APR-1400 RPV from Doosan brochure
The United Arab Emirates' nuclear initiative has chosen its contractor, a consortium led by the Korean electric utility KEPCO. They have agreed to build four 1,400 MWe PWRs, of a Gen. 3+ design (APR-1400), in a deal worth $20 billion. From various sources:
First off, to clarify the different contract values: it is $20 billion for construction, with an additional $20 billion in operating costs over 60 years, hence the alternative '$40 billion' figure. I think the Bloomberg journalists were confused by this. Citing Al Jazeera:
While the contract to build the reactors is worth about $20bn, the consortium expects to earn another $20bn by jointly operating the plants for 60 years.
For some background: there were three competing contractors -- the winning Korean bid, a French consortium led by EdF offering EPRs, and a GE/Westinghouse consortium. Apparently KEPCO won by a huge margin: Al Jazeera writes that
The Korean bid was $16bn lower than the bid submitted by the French group, an industry source said.
Some analysts called this a 'surprise choice', which is odd because it's been public knowledge KEPCO underbid their competitors, e.g. this WSJ article I linked to last month.
And this is just the beginning; from Bloomberg,
The order is just part of a “fleet of power plants” the U.A.E. wants to build, Emirates Nuclear Energy Corp. Chief Executive Officer Mohammed al-Hammadi told reporters in Abu Dhabi yesterday. “We will be building more than four and those will be coming in the future.”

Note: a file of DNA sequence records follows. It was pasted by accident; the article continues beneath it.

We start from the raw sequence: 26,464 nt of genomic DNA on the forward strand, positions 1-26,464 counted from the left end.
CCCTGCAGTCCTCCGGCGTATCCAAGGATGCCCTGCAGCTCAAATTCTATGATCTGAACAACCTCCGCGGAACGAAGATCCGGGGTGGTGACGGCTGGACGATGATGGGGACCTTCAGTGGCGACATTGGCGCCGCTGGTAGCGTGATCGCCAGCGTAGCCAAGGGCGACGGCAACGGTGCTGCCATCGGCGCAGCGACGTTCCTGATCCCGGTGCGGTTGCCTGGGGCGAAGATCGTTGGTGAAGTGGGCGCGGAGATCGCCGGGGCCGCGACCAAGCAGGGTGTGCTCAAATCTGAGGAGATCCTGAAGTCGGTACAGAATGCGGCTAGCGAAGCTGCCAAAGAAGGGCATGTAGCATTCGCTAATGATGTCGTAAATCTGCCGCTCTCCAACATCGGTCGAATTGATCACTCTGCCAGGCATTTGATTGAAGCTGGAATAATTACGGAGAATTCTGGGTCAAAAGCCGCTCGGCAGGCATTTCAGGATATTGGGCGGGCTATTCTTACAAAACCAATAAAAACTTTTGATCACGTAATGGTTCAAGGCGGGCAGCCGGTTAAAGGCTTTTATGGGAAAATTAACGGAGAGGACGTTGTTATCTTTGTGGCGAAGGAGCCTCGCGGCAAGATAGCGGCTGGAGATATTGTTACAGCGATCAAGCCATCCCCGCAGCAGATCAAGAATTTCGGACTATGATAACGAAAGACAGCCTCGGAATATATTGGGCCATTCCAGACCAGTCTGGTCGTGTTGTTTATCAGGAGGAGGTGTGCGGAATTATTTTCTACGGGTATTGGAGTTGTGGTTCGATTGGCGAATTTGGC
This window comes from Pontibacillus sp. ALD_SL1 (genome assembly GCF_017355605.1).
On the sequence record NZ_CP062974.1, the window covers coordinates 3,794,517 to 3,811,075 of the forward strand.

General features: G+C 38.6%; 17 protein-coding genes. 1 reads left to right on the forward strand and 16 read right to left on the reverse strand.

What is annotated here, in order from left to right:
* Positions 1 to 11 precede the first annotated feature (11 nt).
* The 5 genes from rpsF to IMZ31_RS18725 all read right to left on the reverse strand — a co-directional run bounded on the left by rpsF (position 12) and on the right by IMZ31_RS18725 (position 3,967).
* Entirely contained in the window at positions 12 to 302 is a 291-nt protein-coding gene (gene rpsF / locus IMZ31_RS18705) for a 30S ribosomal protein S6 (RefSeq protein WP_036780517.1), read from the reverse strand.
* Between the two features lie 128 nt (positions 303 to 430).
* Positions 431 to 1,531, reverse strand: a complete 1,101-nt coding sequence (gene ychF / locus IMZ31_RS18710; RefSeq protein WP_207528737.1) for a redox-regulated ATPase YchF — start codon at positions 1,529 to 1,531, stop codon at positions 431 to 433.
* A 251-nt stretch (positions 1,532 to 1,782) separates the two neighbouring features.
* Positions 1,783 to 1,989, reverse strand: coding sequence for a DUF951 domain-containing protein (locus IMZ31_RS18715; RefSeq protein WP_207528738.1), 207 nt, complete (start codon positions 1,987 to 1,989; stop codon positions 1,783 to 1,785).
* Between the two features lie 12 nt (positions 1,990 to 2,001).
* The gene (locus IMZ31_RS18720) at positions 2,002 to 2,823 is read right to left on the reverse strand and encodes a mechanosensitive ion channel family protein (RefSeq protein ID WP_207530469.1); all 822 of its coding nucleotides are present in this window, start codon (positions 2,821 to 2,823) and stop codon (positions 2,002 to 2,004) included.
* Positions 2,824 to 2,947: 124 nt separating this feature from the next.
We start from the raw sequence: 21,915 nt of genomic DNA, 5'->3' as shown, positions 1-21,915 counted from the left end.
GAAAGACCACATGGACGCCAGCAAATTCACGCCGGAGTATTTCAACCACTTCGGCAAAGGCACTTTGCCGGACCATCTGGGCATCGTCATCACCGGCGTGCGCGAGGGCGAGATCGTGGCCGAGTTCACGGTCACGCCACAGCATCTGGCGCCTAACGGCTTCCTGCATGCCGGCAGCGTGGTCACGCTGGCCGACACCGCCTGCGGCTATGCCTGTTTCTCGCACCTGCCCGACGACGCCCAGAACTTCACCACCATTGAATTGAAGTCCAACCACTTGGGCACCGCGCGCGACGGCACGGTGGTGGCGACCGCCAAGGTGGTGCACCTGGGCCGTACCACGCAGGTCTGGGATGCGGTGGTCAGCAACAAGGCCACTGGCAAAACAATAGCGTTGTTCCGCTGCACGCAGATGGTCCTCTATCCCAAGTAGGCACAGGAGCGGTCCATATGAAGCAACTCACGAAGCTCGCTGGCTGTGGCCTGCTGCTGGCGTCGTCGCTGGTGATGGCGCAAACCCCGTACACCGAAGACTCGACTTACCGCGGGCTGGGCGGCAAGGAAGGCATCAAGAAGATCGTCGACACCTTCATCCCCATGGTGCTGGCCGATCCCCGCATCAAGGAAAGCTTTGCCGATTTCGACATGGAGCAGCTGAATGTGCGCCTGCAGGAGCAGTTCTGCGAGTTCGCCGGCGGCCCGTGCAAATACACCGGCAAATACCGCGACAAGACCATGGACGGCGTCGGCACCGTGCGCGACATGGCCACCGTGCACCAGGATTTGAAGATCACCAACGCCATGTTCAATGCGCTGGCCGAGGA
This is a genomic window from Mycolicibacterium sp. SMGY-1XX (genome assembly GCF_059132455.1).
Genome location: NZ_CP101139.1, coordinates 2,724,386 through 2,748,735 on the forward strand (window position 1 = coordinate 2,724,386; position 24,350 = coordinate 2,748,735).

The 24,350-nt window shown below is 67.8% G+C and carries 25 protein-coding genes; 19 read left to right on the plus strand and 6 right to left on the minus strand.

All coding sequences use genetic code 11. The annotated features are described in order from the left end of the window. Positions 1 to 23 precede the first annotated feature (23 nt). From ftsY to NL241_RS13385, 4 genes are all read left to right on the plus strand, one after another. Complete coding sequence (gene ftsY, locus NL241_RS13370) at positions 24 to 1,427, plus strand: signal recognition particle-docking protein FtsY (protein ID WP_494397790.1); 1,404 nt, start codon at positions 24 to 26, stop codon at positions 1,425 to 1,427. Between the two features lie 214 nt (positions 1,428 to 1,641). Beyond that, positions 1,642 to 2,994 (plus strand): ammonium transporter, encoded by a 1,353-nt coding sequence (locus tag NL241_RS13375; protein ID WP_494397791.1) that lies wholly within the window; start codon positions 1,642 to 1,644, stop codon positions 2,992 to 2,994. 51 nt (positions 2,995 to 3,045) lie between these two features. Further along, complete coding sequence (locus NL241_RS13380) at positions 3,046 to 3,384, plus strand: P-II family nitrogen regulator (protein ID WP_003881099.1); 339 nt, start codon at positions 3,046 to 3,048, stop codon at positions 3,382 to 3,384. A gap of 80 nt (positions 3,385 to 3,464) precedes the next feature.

In the background are very interesting weapons proliferation politics. The UAE signed a treaty with the US under which both enrichment and reprocessing are banned in the UAE - they are completely dependent on foreign fuel suppliers. It seems most US commentators read this in the context of Iran (e.g.), which of course refuses to abandon domestic enrichment. But I haven't seen any counterpoint from Gen-4 advocates, which they should be making as reprocessing is essential to closed fuel cycles. Does the 123-agreement prohibit e.g., integrated recycling of actinides, as with the Integral Fast Reactor? And should this be considered a proliferation risk? (I don't know.)
The UAE currently gets 98% of its electricity from natural gas.
Update: I've found a very nice PR brochure. It is from one of the consortium members, South Korea's Doosan Heavy Industries, which makes some key components like reactor pressure vessels, steam generators. This copy is hosted by the NEA (French nuclear agency), which isn't quite were I expected to find it.